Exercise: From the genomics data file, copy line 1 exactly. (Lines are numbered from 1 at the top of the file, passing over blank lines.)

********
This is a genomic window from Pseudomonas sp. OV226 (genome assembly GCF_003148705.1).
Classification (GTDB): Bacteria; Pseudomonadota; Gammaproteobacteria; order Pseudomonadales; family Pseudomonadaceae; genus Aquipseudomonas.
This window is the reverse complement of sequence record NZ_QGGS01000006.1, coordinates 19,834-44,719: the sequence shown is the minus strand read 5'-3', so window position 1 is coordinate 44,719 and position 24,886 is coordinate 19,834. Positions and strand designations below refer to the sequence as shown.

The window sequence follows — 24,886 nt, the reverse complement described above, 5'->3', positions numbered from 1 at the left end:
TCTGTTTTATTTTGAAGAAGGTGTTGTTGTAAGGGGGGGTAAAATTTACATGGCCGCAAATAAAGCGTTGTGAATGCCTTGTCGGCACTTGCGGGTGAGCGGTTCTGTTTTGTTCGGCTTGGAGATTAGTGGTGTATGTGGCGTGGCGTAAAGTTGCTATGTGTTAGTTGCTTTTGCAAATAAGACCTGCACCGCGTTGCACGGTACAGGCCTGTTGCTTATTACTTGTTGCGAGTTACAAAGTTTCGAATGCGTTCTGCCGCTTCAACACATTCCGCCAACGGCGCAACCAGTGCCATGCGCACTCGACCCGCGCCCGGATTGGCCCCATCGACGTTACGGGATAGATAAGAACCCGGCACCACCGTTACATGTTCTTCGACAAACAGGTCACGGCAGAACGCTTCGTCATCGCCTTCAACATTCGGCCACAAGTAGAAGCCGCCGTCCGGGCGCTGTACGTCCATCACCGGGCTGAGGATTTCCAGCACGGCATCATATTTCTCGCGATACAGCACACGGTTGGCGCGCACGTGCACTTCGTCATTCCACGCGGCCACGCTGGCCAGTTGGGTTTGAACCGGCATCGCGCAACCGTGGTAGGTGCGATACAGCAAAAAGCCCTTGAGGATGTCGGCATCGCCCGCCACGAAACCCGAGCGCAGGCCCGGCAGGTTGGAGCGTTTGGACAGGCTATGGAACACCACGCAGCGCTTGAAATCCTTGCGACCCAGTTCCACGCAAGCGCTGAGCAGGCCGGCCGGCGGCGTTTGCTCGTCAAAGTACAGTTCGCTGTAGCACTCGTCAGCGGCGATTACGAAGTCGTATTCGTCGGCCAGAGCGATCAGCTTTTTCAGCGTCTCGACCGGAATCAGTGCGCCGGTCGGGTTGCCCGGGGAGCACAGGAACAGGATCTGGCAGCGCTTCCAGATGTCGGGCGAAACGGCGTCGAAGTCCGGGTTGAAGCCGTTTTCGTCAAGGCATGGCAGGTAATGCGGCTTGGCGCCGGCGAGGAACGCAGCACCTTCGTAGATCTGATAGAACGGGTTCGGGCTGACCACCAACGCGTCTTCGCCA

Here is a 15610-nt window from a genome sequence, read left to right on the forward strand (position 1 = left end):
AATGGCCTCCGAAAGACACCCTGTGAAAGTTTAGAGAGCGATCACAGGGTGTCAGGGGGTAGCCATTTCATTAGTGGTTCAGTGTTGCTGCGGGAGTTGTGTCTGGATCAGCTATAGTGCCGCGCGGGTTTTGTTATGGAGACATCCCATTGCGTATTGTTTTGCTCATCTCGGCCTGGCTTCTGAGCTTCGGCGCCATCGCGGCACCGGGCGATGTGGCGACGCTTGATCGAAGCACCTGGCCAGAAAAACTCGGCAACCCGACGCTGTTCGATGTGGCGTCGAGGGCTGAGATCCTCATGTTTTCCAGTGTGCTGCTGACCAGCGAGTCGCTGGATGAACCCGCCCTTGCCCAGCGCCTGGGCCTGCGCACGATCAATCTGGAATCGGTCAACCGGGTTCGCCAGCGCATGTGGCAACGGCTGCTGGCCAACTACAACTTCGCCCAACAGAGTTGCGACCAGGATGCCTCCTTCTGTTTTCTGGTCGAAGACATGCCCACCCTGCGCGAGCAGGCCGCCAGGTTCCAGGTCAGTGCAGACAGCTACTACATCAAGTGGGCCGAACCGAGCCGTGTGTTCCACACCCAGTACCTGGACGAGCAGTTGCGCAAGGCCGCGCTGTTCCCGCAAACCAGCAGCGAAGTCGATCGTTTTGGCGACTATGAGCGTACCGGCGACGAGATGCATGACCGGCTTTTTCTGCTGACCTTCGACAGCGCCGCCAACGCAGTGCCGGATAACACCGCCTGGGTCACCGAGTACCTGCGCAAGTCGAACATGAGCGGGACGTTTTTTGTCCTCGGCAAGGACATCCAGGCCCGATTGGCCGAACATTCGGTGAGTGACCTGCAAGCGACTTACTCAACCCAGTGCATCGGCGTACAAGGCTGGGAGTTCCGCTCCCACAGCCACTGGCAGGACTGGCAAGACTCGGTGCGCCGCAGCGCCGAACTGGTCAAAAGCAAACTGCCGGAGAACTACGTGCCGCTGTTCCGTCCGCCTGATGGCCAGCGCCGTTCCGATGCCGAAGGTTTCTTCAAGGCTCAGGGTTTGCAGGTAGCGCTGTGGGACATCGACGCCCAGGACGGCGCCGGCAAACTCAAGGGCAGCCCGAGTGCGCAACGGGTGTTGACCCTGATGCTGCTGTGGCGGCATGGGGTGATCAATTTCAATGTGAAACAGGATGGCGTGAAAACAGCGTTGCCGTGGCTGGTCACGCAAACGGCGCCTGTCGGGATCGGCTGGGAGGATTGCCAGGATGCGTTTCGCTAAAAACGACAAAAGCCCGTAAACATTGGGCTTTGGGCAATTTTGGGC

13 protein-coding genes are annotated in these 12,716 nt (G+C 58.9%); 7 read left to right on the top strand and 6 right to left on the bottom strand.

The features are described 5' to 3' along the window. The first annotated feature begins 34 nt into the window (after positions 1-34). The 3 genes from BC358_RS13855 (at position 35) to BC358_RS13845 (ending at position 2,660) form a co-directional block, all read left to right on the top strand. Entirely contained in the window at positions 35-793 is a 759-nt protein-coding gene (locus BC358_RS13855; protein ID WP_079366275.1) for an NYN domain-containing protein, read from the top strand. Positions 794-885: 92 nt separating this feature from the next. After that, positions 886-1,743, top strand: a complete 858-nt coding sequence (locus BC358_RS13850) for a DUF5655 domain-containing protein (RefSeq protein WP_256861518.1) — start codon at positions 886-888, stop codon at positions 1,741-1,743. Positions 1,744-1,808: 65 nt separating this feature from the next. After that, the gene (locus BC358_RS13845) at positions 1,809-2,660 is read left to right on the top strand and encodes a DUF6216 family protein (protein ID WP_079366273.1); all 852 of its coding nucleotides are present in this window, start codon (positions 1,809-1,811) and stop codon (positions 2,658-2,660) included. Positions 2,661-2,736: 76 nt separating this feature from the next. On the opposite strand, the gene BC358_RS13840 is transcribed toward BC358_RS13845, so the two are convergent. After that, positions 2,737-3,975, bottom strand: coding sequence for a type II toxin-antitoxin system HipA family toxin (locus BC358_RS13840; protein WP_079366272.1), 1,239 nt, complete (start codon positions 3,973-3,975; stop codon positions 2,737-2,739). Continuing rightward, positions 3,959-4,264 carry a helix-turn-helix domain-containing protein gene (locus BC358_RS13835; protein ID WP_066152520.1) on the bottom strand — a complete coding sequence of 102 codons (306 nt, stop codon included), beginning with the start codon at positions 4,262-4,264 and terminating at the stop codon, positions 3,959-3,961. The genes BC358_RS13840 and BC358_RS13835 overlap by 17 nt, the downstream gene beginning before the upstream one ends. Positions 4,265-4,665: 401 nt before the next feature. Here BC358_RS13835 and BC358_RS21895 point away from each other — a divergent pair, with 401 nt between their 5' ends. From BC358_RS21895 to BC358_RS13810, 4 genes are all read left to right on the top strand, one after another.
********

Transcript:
This is a genomic window from Pseudomonas sp. OV226 (genome assembly GCF_003148705.1).